Class names should begin with a capital letter; the remaining letters should be lower case. The second and subsequent words of multi-word class names are also capitalized, but not separated by underscores.

Constant data, i.e. predefined data or values that never change, should have names to indicate their use and meaning. These names should be all upper case letters. The words of multi-word identifiers are separated from one another by underscores. (You should make appropriate use of named constants in your code, in strong preference to literal values.)

Names for other data and functions should be all lower case letters. The words of multi-word identifiers are distinguished from one another by capitalizing the first letter of each one after the first ( bumpy names or lower mixed case ). As an alternative, you can use separating underscores.

Class Names


Constant Names


Class Field Names


Local Names

lower_case or lowerMixedCase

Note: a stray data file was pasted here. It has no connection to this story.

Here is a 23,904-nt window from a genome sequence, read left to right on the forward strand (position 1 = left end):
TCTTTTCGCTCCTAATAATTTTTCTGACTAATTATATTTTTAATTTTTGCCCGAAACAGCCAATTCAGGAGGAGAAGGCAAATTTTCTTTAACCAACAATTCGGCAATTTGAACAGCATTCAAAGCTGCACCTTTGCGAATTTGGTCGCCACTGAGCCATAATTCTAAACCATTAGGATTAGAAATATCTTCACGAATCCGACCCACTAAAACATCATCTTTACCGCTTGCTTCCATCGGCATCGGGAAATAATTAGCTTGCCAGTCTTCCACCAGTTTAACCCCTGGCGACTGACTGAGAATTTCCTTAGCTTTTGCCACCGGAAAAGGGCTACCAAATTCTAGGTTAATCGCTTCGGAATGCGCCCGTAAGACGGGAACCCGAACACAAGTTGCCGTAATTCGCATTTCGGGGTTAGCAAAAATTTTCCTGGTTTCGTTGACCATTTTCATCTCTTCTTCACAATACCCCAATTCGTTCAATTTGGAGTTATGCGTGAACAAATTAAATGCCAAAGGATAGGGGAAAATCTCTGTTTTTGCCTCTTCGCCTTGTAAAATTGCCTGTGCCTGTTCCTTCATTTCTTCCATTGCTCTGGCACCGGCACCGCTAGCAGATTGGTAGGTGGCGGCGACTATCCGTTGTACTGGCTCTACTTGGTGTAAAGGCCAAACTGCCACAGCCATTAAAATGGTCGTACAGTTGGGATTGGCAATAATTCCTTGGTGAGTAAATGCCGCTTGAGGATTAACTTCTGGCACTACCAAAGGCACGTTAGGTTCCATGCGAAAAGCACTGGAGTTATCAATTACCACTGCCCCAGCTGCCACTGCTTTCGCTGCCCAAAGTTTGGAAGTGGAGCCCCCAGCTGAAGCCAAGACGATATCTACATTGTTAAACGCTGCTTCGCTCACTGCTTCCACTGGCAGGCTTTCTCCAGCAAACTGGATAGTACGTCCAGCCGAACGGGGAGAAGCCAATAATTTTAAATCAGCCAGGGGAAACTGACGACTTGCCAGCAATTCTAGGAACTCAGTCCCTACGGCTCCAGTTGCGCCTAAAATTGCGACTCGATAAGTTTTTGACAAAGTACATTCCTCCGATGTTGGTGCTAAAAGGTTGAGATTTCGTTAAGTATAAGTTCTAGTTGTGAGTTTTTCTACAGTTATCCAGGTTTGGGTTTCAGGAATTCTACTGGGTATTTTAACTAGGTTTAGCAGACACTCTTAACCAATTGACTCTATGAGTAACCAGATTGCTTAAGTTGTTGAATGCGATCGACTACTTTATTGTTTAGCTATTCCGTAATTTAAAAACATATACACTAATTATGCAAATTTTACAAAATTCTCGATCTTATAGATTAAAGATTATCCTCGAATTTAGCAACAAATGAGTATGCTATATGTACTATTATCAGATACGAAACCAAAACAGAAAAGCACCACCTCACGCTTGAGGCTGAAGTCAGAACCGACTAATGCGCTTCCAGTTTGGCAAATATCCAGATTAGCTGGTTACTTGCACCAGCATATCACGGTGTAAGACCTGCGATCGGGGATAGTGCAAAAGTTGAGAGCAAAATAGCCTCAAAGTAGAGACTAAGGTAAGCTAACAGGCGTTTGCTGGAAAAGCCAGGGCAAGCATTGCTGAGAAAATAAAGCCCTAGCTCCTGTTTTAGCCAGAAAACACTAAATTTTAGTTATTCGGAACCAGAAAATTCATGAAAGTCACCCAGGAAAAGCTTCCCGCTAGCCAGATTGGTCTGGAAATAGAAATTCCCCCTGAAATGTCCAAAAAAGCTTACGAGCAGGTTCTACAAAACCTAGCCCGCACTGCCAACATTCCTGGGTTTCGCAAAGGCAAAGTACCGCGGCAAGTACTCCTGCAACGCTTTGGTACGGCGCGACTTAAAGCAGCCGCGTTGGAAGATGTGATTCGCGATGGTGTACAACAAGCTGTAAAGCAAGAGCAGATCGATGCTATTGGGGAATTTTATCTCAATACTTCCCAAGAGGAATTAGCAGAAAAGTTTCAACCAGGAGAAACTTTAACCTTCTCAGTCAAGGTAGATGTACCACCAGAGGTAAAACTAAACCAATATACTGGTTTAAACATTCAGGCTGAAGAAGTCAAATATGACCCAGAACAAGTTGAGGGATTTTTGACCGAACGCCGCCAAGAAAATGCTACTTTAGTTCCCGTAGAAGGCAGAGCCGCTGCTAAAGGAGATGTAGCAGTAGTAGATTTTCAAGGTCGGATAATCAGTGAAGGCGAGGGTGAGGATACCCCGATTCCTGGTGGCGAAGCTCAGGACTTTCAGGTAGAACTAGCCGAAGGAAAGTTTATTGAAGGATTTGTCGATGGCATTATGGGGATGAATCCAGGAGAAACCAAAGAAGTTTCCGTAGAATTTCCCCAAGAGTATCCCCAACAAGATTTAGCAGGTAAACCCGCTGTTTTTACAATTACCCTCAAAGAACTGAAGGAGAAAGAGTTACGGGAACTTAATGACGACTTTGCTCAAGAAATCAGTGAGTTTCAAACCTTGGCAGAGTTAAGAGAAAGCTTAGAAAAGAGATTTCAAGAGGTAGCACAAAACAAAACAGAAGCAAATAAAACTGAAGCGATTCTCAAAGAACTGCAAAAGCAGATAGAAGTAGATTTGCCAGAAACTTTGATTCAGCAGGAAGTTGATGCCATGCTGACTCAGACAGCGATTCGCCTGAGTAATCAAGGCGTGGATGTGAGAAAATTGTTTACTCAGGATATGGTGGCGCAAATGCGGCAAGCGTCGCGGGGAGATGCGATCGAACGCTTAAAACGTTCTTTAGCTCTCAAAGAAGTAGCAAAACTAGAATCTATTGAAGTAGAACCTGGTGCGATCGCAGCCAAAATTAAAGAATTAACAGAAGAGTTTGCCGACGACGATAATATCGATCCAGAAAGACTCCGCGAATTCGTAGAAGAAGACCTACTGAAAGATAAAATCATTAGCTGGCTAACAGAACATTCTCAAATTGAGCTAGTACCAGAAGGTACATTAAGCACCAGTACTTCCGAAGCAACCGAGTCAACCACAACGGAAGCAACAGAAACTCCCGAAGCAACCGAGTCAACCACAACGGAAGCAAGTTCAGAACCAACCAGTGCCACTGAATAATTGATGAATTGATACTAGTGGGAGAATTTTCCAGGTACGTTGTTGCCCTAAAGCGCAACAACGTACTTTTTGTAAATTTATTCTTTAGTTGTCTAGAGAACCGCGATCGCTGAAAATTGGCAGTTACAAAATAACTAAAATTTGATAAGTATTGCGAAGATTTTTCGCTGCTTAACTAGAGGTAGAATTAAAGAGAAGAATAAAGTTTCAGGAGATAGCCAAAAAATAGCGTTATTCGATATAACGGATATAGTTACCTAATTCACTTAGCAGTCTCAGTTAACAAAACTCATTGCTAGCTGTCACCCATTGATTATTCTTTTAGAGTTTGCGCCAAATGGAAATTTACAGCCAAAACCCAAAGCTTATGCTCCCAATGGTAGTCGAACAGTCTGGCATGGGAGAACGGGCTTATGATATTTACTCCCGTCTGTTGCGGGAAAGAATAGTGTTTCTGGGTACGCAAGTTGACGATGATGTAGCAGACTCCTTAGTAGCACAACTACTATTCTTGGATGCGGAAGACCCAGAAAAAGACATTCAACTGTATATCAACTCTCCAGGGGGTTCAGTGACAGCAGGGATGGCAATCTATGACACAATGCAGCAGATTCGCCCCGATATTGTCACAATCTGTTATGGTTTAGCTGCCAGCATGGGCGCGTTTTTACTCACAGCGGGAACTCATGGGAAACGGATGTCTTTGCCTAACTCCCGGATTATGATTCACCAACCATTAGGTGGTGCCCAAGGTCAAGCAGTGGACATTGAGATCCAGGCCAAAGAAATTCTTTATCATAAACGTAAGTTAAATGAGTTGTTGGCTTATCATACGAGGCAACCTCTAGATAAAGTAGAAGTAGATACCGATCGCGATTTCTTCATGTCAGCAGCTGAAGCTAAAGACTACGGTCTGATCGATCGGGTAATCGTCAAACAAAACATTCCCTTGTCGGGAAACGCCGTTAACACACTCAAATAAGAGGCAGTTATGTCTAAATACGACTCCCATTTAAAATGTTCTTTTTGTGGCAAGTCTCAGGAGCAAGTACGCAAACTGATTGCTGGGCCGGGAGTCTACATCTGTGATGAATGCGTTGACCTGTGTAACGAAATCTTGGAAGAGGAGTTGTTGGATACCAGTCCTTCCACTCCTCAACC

Function Names


Figure 1: Case Rules for Naming

3. Routine Roles

Every function should either:

This approach reduces chances of misunderstandings.

void Counter::increment() {
    count += 1;

Changes the state


int Counter::rounded() {
    return ( count / Base ) * Base;

Returns a value


int Counter::incrementedValue() {
    count += 1;
    return count;

Changes the state
Returns a value

Not Recommended

Figure 2: Examples of Proper and Improper Function Roles

Due to the historical inheritance from the C language, there are violations of this convention in the Standard Library. Discuss this with your instructor if you believe you have a situation that warrants a violation.

4. Function and Data Names: Grammatical Choices

Names of objects and their classes should be noun phrases, and names of functions should be verb phrases. Do not use cute names, or names that describe something amusing or significant only to you; this will not help anyone follow your code.